Businessman seeks county help on tire project

January 30, 1997


Staff Writer, Martinsburg

MARTINSBURG, W.Va. - A Pennsylvania businessman requested Thursday that the Berkeley County Commissioners join him in developing a pilot project that would involve using old tires to build roads in the county.

Denzil Bailey, who appeared before the Jefferson County Commissioners last year about a tire recycling plan, said the process would involve using old tires as a base for roads.

Bailey said his processed rubber product would hold road foundations in place more effectively than conventional methods, and potholes in roads would be almost eliminated. Bailey said the project would involve a portable unit that would process the tires into road material. The road material would largely retain the orginal shape of the tire, Bailey said.


County Commissioners President Jim Smith said he would want to be a part of any program that involved reusing tires because the county has spent a lot of money to dispose of them in recent years.

"It sounded interesting to me because tires are a serious problem," said Commissioner D. Wayne Dunham.

Disposal of tires has caused headaches in Berkeley and Jefferson counties in recent years. The worst involved a pile of about 3 million tires in Inwood, W.Va., that caught fire in September 1993. Hundreds of firefighters from the Tri-State area worked for 36 hours to bring the blaze under control.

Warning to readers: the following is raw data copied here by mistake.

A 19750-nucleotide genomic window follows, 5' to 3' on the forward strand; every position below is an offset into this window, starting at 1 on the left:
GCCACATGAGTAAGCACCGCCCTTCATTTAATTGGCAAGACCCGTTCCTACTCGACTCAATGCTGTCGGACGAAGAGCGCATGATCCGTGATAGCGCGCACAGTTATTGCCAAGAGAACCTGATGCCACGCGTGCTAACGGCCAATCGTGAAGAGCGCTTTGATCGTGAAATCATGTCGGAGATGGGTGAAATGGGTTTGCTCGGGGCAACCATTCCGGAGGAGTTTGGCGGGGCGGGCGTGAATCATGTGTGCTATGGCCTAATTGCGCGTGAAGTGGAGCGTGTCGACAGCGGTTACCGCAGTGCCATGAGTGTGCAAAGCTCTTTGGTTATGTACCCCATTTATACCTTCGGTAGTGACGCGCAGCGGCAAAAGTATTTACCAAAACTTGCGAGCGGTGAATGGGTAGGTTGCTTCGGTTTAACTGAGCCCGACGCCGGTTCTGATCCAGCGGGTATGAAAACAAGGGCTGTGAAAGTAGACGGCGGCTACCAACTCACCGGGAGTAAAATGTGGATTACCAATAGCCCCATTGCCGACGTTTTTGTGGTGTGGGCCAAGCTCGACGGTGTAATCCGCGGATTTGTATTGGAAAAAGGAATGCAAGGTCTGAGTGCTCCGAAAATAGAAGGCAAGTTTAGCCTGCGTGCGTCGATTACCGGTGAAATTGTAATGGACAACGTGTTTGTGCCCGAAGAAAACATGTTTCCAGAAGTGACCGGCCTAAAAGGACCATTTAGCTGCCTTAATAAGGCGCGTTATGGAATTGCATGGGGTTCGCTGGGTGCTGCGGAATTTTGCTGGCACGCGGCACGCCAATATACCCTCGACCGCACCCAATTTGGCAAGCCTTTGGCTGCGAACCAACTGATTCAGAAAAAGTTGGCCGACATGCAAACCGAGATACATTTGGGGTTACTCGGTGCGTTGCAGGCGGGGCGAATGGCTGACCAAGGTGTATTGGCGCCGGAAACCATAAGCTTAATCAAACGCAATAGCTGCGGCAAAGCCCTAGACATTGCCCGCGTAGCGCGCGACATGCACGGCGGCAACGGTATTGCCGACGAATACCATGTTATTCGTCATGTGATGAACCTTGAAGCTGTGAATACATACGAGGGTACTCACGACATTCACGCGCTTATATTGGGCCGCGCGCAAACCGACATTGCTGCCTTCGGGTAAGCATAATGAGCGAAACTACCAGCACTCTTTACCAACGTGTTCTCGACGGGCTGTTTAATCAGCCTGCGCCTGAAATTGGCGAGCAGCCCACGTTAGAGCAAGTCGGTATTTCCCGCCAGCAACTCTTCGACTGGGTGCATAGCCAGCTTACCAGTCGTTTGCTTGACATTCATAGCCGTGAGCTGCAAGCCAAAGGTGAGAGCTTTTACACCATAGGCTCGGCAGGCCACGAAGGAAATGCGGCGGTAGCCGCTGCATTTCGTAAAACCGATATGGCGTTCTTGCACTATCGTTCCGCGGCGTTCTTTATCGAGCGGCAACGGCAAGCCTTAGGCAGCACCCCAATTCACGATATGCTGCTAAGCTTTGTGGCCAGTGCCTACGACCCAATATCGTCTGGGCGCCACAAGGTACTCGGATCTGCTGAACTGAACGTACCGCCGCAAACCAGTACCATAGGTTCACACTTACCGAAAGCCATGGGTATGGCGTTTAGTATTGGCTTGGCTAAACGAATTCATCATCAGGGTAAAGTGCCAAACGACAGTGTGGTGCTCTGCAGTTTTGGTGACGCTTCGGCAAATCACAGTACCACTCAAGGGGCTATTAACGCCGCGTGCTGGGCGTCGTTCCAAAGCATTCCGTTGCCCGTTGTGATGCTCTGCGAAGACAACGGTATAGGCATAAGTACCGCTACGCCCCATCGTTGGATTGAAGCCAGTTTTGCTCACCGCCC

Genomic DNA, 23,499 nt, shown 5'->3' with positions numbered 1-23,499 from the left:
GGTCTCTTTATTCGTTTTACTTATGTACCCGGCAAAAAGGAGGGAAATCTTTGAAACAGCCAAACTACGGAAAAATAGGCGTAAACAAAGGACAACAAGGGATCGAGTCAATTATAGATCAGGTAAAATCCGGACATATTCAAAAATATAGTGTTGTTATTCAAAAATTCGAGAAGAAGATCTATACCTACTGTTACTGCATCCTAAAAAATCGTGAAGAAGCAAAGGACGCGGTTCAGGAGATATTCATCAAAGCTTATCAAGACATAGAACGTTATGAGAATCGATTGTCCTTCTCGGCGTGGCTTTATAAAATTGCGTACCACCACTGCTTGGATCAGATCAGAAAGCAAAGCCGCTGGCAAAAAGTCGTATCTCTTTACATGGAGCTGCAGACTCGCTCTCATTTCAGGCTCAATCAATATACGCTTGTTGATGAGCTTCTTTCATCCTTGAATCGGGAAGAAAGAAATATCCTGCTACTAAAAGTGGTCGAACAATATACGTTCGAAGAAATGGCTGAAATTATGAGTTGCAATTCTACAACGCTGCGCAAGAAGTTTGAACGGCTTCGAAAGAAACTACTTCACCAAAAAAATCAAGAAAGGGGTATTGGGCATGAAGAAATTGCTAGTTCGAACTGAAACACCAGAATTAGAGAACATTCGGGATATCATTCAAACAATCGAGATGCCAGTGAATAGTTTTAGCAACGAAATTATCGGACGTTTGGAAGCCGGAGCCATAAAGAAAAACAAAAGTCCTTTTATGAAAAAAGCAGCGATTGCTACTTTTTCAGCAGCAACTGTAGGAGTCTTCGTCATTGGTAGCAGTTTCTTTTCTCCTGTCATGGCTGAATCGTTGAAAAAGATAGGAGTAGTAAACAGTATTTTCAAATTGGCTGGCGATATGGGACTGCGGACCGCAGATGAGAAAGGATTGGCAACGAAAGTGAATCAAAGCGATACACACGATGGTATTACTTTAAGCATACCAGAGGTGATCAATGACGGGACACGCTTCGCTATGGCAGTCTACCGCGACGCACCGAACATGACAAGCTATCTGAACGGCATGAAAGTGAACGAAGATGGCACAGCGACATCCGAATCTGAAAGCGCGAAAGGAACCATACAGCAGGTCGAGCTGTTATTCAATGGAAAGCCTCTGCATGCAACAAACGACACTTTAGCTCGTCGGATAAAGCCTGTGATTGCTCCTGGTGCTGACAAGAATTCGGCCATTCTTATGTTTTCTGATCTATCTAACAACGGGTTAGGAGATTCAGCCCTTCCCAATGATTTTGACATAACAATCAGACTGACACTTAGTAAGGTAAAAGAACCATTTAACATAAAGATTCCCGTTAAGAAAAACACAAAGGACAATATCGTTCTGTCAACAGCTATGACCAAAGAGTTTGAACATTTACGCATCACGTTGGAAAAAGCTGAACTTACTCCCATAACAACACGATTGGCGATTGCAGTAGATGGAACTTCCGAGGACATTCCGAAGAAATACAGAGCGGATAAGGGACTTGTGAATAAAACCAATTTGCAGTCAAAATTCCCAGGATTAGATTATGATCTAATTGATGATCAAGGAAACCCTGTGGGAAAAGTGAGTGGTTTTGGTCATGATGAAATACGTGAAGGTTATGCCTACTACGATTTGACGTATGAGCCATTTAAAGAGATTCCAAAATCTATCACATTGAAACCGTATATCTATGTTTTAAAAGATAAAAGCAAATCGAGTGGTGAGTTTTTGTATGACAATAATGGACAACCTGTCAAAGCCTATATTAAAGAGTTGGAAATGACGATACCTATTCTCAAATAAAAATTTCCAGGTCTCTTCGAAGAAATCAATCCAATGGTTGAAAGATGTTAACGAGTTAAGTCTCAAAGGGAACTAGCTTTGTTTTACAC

Bailey said he realized that tire disposal in Berkeley County is a "volatile issue," but he said his operation would not involve stockpiling tires.

Smith suggested that Bailey's product be tested on new subdivision roads in the county that don't have asphalt. County officials also considered having the county's engineering department study the idea.

Bailey told the Jefferson County Commissioners last spring he was looking for a site to develop an industrial park that would recycle tires, aluminum and other materials. The commissioners encouraged Bailey to look at a former recycling building beside the Jefferson County Landfill for the operation.

Bailey said Thursday he looked at the building, but he was concerned that it was far away from local interstate systems.

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